TWIEtR: EdNET, SETDA, Pew

This Week in Edtech Reports (yes, that’s where “TWIEtR” comes from), some hardware info, an online evaluation guide, and an all-encompassing report on algorithms that goes way beyond education technology.

For those new to this exercise, including me, TWIEtR is where I coalesce my recent tweets about edtech analysis and reports so they don’t scroll away. You can also automatically get these posts by email by filling out the brief ‘Subscribe’ form on the left.

Every year this decade, MDR has issued an EdNET Insight “State of the K-12 Market” report — for a subscription fee. The 2016-17 report is a bit different. This year, it’s a series of individual reports, but each still requires payment to view: the new, 124-page K-12 Market: Educational Technology Trends is roughly $1,500.

However, it does have a wealth of useful information based on detailed surveys of school district technology and curriculum leaders. (Personal disclaimer: I helped analyze the data and write those reports for several years, so can attest to their depth.)

You can get an interesting view, though, by simply checking out the announcements about the content, including a news release and earlier article.  Most telling is the fact that school districts don’t seem to be relying on one kind of computing device for students, splitting purchases between laptops, Chromebooks (arguably a kind of laptop without local storage), and tablets. Plus, budgets for hardware and software seem to be recovering.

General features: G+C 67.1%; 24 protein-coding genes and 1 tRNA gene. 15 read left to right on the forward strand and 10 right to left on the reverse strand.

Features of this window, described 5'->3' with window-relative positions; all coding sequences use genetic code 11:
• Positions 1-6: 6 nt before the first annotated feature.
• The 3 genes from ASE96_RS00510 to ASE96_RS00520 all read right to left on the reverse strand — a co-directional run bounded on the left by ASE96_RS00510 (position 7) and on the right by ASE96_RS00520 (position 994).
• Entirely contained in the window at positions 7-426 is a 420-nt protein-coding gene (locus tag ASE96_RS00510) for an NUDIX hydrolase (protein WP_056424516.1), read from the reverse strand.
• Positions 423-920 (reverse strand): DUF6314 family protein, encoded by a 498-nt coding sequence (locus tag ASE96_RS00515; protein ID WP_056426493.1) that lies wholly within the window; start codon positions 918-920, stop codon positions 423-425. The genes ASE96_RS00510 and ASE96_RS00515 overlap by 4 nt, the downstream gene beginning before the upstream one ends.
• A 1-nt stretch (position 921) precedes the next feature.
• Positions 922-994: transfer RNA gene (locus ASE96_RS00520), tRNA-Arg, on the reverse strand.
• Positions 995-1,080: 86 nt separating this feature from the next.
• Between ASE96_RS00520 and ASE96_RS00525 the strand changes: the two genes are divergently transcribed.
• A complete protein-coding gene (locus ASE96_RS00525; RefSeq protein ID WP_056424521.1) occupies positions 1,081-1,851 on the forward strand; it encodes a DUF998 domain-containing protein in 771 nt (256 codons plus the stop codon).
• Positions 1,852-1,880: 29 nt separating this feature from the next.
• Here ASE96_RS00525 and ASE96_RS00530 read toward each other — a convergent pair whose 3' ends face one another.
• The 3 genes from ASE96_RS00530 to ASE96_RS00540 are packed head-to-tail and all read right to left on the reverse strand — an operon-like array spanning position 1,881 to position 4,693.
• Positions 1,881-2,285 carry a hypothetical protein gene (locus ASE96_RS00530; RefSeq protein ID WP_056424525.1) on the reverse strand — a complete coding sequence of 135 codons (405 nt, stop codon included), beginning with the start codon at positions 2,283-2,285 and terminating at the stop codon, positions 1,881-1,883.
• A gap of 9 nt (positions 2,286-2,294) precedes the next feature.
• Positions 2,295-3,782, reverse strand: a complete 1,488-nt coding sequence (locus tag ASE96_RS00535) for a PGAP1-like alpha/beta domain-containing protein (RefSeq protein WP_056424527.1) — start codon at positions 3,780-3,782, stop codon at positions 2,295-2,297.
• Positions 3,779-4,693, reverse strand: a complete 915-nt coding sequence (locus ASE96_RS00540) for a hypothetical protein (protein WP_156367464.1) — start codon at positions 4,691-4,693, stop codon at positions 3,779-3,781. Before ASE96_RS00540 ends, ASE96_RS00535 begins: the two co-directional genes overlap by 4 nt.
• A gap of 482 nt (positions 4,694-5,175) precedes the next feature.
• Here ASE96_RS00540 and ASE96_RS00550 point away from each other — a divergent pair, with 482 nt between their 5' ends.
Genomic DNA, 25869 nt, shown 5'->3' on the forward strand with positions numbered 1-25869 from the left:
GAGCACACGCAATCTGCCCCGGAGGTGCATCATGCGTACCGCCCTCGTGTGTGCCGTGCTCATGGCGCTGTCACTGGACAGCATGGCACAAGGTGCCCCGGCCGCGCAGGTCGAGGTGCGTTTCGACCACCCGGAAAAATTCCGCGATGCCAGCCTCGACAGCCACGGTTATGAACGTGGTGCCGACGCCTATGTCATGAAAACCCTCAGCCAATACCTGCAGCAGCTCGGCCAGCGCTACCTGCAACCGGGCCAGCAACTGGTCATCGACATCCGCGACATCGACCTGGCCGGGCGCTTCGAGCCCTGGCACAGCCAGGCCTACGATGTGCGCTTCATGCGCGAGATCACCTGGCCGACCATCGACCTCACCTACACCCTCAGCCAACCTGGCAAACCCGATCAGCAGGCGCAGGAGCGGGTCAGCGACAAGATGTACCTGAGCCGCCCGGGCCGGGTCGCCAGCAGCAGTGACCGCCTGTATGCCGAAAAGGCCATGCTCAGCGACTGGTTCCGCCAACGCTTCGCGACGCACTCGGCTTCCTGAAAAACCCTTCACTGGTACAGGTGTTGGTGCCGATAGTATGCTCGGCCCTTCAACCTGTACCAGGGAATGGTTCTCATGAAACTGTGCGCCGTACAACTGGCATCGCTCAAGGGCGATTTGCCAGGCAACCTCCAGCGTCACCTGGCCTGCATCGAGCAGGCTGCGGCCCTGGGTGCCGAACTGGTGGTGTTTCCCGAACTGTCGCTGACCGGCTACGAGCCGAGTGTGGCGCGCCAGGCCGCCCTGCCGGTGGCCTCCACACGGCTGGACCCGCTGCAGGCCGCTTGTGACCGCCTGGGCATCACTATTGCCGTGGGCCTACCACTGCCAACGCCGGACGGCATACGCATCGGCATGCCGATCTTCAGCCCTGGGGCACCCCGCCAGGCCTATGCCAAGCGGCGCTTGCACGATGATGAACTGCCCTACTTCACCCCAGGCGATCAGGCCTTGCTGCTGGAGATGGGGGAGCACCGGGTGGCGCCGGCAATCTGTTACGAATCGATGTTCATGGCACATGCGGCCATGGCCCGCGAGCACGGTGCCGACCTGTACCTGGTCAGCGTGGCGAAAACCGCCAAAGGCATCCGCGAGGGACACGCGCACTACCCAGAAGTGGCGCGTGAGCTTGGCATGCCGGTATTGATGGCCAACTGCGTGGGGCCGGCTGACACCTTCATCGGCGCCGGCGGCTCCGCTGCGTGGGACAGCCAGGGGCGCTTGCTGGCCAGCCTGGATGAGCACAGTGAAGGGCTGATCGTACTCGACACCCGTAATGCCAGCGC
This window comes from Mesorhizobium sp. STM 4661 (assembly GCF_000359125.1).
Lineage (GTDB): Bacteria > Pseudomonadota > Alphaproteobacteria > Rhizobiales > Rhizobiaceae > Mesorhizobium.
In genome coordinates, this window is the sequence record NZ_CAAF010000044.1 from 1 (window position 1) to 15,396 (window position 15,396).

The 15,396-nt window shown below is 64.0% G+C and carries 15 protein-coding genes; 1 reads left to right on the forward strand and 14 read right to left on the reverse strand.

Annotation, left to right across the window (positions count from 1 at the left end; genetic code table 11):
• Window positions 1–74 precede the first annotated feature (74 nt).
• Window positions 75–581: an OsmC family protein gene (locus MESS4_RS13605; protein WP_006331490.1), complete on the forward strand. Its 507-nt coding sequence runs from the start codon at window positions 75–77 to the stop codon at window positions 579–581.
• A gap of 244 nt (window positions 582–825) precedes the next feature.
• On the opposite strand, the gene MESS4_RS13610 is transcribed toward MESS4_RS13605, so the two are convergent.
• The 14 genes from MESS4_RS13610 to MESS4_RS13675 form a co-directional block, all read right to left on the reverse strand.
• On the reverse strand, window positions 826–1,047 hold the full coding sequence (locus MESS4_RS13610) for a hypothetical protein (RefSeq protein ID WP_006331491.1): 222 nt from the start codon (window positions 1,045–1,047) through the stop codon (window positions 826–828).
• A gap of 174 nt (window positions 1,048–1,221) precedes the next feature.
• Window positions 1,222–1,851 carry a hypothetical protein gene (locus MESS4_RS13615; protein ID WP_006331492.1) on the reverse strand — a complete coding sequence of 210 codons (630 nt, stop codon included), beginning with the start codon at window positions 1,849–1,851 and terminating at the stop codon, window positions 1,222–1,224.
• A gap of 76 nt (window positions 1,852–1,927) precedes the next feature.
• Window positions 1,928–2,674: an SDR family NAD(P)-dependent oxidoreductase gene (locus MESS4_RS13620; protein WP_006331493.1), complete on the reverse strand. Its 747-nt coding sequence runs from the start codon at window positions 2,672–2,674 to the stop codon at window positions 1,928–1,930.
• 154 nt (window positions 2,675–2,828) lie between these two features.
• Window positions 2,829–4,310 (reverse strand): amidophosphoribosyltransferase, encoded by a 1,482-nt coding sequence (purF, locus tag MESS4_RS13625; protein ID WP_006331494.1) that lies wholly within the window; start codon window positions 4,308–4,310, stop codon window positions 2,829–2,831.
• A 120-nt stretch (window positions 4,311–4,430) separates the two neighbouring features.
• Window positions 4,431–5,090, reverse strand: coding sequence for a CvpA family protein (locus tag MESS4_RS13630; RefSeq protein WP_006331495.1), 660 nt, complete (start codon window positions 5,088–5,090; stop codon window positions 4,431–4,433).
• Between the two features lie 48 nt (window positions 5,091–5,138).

Still, the most widely used edtech in districts? Regular projectors (73%) and the oft-maligned interactive whiteboards (64%).

Not strictly a report, but SETDA’s new From Print to Digital: Guide to Quality Instructional Materials is a useful resource. The State Educational Technology Directors Association has come up with this online toolkit to help districts and states with a process to review and choose digital (and analog) curriculum materials.

Pew Research Center takes a very broad view of our tech-centric lives with its new report, Code-Dependent: Pros and Cons of the Algorithm Age.  While this fascinating report isn’t strictly about education technology (and only mentions “education” in passing, though it does quote edtech luminary Justin Reich of the MIT Teaching Systems Lab), it’s directly applicable because one of the darlings of edtech is computer- and algorithm-based “personalized learning.”

Pew has developed a thought-provoking report that’s worth a scan, or careful read, depending on your interest.

And one more thing:

I love art, both fine and pop. When I used to commute to Manhattan from Seattle for work, I’d take time at least once a month to wander the massive Metropolitan Museum of Art to see new exhibitions or just visit old art friends.

Now the Met has released 375,000 artwork images with an open license for use and re-use, a boon for educators and art lovers everywhere. It’s done so in partnership with Creative Commons for the open licensing, and is encouraging easier distribution through Wikimedia Commons, Wikipedia, Pinterest, and more.

Art is good for the soul, and the Met’s move is good for art.